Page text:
Rowing is more than an upper body workout, discovers a newbie.
I approached RowFit with trepidation, knowing the gym is an affiliate of CrossFit, a fitness company that incorporates hard-core moves like climbing ropes and flipping tires. The gym, located on an industrial stretch of Hubbard Street, isn’t well marked; that, teamed with the Metallica blasting from the speakers pre-7am, made me even more intimidated. The ten or so other students, mostly women, were already warming up on rowing machines (or “ergs”) when I arrived. I told Spyro, the muscled instructor, that I’d never rowed before but wanted to gain upper-body strength. He offered an overview on proper form, and then, faster than a Lars Ulrich double bass drum fill, we were off and rowing.
Each hour-long session features a different workout, offering speed and distance challenges. My first class moved through a sequence of various strokes per minute: 22, then 24, then 26…. Throughout, Spyro corrected my form. I learned there are four steps to rowing: catch, drive, finish and recovery. It was all I could do to focus on these elements, never mind my speed, but the vibe was unexpectedly upbeat and motivating. Rowers cheer each other on, giving plenty of high-fives.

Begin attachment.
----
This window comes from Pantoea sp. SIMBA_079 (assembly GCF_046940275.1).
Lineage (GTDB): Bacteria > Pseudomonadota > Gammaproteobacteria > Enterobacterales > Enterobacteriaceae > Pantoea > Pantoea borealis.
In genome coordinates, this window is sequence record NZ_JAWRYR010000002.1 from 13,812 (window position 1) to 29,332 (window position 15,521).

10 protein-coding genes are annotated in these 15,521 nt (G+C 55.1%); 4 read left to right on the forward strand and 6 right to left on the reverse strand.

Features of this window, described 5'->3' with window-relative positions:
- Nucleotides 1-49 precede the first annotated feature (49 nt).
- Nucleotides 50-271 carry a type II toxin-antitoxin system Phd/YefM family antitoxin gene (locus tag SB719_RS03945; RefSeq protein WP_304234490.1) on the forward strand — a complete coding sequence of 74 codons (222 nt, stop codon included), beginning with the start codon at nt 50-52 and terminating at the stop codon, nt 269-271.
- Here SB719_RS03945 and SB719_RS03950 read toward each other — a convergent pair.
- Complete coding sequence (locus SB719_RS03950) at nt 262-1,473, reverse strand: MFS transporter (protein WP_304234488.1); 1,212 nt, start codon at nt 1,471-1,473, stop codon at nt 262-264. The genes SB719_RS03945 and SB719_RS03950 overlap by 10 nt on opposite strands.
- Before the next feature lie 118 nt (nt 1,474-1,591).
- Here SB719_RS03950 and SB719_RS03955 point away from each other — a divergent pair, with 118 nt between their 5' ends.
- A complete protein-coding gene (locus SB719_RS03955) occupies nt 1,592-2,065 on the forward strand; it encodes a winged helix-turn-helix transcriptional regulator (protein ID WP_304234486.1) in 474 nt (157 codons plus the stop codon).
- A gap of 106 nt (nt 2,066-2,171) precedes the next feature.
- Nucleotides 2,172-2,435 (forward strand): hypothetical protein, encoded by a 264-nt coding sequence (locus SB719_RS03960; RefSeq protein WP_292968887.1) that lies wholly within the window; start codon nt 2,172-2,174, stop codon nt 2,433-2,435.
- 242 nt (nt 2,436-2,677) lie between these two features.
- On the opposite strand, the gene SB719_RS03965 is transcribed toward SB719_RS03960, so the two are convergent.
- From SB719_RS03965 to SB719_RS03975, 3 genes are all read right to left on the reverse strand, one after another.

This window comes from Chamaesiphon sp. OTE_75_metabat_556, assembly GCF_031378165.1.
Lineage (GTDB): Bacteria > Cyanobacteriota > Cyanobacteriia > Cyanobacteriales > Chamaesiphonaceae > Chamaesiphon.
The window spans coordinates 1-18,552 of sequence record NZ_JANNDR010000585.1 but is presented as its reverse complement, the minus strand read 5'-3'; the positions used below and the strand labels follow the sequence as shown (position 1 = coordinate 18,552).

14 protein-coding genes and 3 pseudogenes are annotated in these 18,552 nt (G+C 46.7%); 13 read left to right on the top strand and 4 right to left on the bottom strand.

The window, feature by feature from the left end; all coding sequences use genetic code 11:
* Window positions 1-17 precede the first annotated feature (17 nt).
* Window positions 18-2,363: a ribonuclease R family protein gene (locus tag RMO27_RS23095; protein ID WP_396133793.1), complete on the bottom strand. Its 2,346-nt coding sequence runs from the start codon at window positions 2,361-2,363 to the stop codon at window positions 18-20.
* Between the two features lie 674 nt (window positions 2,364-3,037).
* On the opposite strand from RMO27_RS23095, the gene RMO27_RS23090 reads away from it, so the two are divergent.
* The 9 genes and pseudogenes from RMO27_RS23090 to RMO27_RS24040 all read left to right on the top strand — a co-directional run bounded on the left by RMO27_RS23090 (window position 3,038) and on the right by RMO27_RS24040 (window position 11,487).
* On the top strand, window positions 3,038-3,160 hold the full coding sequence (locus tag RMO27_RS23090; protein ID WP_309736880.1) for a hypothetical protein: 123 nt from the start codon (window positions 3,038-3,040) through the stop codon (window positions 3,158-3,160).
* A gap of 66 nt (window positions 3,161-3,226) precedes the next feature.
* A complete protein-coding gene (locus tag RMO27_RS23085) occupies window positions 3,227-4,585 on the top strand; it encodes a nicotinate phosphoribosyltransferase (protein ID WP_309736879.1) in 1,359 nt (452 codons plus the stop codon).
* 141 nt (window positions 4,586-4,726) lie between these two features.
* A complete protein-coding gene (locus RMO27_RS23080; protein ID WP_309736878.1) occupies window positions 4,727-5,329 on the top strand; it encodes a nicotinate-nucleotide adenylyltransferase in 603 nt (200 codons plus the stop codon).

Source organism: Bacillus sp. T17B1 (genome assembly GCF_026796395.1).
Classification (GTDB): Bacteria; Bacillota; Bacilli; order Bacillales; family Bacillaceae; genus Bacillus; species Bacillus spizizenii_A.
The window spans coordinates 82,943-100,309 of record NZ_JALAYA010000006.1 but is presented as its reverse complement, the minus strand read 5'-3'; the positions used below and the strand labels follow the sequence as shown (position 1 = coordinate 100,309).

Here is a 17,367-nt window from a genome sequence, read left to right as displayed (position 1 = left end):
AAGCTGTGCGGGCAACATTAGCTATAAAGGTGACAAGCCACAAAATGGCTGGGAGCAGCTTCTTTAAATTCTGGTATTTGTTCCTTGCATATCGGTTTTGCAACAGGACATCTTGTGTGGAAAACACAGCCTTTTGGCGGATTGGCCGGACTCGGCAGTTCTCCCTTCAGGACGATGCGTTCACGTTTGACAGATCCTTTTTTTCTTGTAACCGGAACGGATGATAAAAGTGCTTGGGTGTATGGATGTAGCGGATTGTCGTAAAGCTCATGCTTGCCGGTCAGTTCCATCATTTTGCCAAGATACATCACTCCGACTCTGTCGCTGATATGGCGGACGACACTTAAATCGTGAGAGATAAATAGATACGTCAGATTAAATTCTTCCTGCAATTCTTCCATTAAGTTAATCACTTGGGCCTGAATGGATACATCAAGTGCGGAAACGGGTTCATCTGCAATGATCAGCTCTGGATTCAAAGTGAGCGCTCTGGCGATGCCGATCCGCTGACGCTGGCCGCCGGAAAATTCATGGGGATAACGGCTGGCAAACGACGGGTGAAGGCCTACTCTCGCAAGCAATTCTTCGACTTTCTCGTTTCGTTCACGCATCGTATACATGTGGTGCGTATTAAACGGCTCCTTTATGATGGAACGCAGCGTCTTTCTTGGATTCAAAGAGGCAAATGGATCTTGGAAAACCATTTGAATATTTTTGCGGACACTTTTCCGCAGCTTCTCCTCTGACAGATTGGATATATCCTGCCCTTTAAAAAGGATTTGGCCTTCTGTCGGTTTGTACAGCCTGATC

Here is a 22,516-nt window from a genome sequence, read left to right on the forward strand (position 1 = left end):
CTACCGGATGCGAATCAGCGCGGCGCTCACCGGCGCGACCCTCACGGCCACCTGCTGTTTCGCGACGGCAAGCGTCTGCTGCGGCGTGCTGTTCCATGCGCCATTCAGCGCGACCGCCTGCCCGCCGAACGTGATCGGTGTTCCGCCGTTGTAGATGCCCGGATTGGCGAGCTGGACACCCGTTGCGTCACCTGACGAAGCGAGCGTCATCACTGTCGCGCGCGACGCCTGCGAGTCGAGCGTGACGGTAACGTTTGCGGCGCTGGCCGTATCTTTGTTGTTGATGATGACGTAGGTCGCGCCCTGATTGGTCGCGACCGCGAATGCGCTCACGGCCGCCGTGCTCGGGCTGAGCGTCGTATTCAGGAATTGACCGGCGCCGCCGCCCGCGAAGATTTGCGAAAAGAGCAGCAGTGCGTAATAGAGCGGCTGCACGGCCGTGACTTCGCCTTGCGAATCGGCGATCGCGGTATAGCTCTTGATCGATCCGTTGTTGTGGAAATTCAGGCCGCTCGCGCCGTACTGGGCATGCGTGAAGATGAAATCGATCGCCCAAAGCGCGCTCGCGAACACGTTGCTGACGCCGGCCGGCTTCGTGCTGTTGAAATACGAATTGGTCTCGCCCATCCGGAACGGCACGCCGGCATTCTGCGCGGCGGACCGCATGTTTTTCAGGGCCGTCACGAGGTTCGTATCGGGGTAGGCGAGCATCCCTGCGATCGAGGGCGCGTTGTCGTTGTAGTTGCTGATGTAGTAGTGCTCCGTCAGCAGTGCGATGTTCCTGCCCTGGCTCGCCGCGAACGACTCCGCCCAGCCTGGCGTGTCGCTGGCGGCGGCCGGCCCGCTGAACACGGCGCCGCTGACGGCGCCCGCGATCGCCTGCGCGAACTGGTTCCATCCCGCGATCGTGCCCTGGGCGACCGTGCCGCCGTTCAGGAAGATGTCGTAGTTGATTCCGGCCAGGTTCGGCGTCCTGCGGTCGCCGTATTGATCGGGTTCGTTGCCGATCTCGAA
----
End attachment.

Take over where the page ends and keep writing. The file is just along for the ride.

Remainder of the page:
In subsequent classes, I continued to work on my form with help from attentive instructors. They act as personal trainers, encouraging each class member to push beyond his or her perceived limits. Contrary to popular belief, rowing isn’t just an upper-body exercise—glad I learned this sooner rather than a lower-back injury later—but targets the whole body. Much of the drive is reliant upon your legs, and when you activate those muscles and really blast off the flywheel, it’s an intense calorie-burning workout. Surprised by how much I enjoyed it, I realized that if I can dig up the steep monthly fee, I’ll be back in a heartbeat. Pricey, but worth it. 1455 W Hubbard St (773-351-9834, rowfitchicago.com). $120–$199 per month.